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Hypoxia-inducible factor (HIF) plays an important role in determining patterns of gene expression in cancer. HIF is down-regulated in oxygenated cells by a series of Fe (II) and 2-oxoglutarate dependent dioxygenases that hydroxylate specific residues in the regulatory HIF-alpha subunits. Because these enzymes require ascorbate for activity in vitro we analyzed the effects of ascorbate on HIF in human cancer cell lines. Ascorbate at physiological concentrations (25 micro M) strikingly suppressed HIF-1alpha protein levels and HIF transcriptional targets, particularly when the system was oncogenically activated in normoxic cells. Similar results were obtained with iron supplementation. These results indicate that both ascorbate and iron availability have major effects on HIF, and imply that the system is commonly regulated by limiting hydroxylase activity under normoxic tissue culture conditions.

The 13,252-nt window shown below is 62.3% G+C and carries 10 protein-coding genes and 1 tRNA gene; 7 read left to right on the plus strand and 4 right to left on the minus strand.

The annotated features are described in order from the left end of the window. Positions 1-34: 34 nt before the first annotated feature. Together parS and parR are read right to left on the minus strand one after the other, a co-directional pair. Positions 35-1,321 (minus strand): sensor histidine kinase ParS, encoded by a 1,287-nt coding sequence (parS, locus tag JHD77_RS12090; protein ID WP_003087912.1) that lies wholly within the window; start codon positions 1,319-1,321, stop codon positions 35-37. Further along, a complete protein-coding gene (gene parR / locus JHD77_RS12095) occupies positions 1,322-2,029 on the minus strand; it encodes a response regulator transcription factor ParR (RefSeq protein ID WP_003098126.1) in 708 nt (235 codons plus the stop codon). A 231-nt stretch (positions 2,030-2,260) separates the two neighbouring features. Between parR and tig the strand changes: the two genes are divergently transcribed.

Journal article


Cancer res

Publication Date





1764 - 1768


Adenocarcinoma, Ascorbic Acid, Breast Neoplasms, Cell Hypoxia, Endothelial Growth Factors, Female, Ferrous Compounds, Glucose Transporter Type 1, Humans, Hypoxia-Inducible Factor 1, alpha Subunit, Intercellular Signaling Peptides and Proteins, Lymphokines, Male, Monosaccharide Transport Proteins, Neoplasms, Ovarian Neoplasms, Procollagen-Proline Dioxygenase, Prostatic Neoplasms, RNA, Messenger, Transcription Factors, Transcriptional Activation, Transferrin, Tumor Cells, Cultured, Vascular Endothelial Growth Factor A, Vascular Endothelial Growth Factors